For all of Halley’s achievements as a scientist—and the outline above has been but a cursory glance—he is fundamentally remembered for his comet. In his 1909 autobiography, Mark Twain recorded:

I came in with Halley’s comet in 1835. It is coming up again next year and I expect to go out with it. It will be the greatest disappointment of my life if I don’t go out with Halley’s comet. The Almighty has said, no doubt: “Now here are these two unaccountable freaks; they came together, they must go out together.”

He died the day after the comet reached its closest point to earth during the 1910 visitation. Maybe the decorator of the ginger jar arrived at the idea of spicing up his design during this time as well.

But what of the horse? The aptly named Freewheeler ran a creditable second in his race at Kyneton. The trainer was only mildly disappointed, and explained that a better showing might be expected next time.

Barry Gillard lives in Geelong. He wrote on Jane Austen in the October issue.


4 thoughts on “Edmond Halley and the Ginger Jar

  • padraic says:

    You have to admire geniuses like Halley with his method of determining the acreage of the English counties. I remember seeing a similar example of genius when I read years ago how Edison determined the volume inside a light bulb when others were using mathematics to try and determine the answer using calculus and other maths to come up with an answer. Edison then took a bulb, made a small hole in it and filled it with water and then poured the water into a measuring cylinder and (given that the specific gravity of water is 1) determined the volume in the measuring cylinder was the internal volume of the bulb. The mathematical way of determining the volume gave a result that was inaccurate.

  • Paul says:

    Great quote from Mark Twain:
    “Now here are these two unaccountable freaks; they came together, they must go out together”.
    Must learn more about Mark Twain.
    His “Personal Recollections of Joan of Arc” is great writing.

  • STD says:

    What did Edmund Halley and his extraterrestrial life and his namesake comet have in common?
    They both obey the rudimentary law of all matter-the laws of creation-the theoretical and abstract laws of existence, as they relate to physics and the partner in that truth and it’s expressionist dwelling place, mathematics- and at the heart of this lays the unwritten law of gravity as it is related to the truths in Genesis- which draws all of creation to itself- back to itself- the quantum self- the heart of matter- understanding -the mind who’s travels are out of sight of the structural DNA of the now naked eye which searches the abyss of the cosmic heaven in search of the unknown-the knower of the soul, that lays in the far infinite reach of the space of the constant-the eternal mind-through which all thought is known as justice(truth and is truth), only to return again, outside of time-(eternal time)- that is not of our choosing, but is chosen if you will-you are just- justice in understanding, therefore reverential – as all is of your making ,as all truth belongs to you, even in the periodicals of the living chemistry- the DNA of reasoning that which till the moment of realisation had been previously far, and under-stood.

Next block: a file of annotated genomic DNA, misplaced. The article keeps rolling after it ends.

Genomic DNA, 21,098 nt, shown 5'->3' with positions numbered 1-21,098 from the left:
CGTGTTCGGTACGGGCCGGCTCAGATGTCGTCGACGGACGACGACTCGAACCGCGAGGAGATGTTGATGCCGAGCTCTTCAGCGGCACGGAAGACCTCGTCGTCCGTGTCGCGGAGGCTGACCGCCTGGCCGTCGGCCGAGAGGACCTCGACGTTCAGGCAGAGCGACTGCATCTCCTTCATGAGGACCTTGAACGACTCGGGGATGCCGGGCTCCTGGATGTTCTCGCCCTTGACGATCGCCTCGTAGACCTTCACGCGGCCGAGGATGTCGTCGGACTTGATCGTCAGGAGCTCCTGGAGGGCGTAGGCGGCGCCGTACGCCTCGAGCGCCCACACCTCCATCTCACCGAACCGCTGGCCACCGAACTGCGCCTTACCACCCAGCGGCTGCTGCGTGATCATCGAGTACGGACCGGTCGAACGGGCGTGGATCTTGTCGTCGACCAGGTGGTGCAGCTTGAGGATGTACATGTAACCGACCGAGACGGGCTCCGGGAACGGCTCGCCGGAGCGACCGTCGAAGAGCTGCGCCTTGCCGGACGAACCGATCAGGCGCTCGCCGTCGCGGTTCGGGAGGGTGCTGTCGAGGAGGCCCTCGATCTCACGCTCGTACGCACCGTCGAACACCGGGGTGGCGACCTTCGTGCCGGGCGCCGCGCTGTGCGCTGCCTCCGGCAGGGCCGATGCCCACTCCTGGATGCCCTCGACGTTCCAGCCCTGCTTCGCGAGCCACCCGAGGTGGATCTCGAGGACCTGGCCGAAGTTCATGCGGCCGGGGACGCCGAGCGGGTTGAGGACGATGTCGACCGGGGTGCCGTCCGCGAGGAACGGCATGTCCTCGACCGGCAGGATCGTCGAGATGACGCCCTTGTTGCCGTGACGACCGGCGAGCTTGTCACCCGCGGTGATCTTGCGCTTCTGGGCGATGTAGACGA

Oh can you abide-will-come again?
    If you the greatest polymath are truly right- we wait in the form, the true form -abstraction-the obscurity(incomprehensibility) of the abstract -our living soul, and it is here we graciously await on the painter’s return, the return of faith and hope- in which we are re-created in both-the eternal resolve.
    Science therefore is providence,your providential key that unlocks the mystery, but just like the beauty of woman, it remains even more illusive. When we think we know more, we know less (there being even more to know)…..Chesterton was absolutely right….paradox is a real place…..God seems to be a complete contradiction in this the realm of worldly knowledge. In the end though it is the eternal God who has the final say…..and we will meet again as sure as night meets day.
    There is truly more to this than meets the unbelieving eve – or the faithless hope of Saint Thomas- as faith has always been something that is felt, just ask Caravaggio about the incredulity of Saint Thomas- we truly see when we feel ( when we reach for the truth).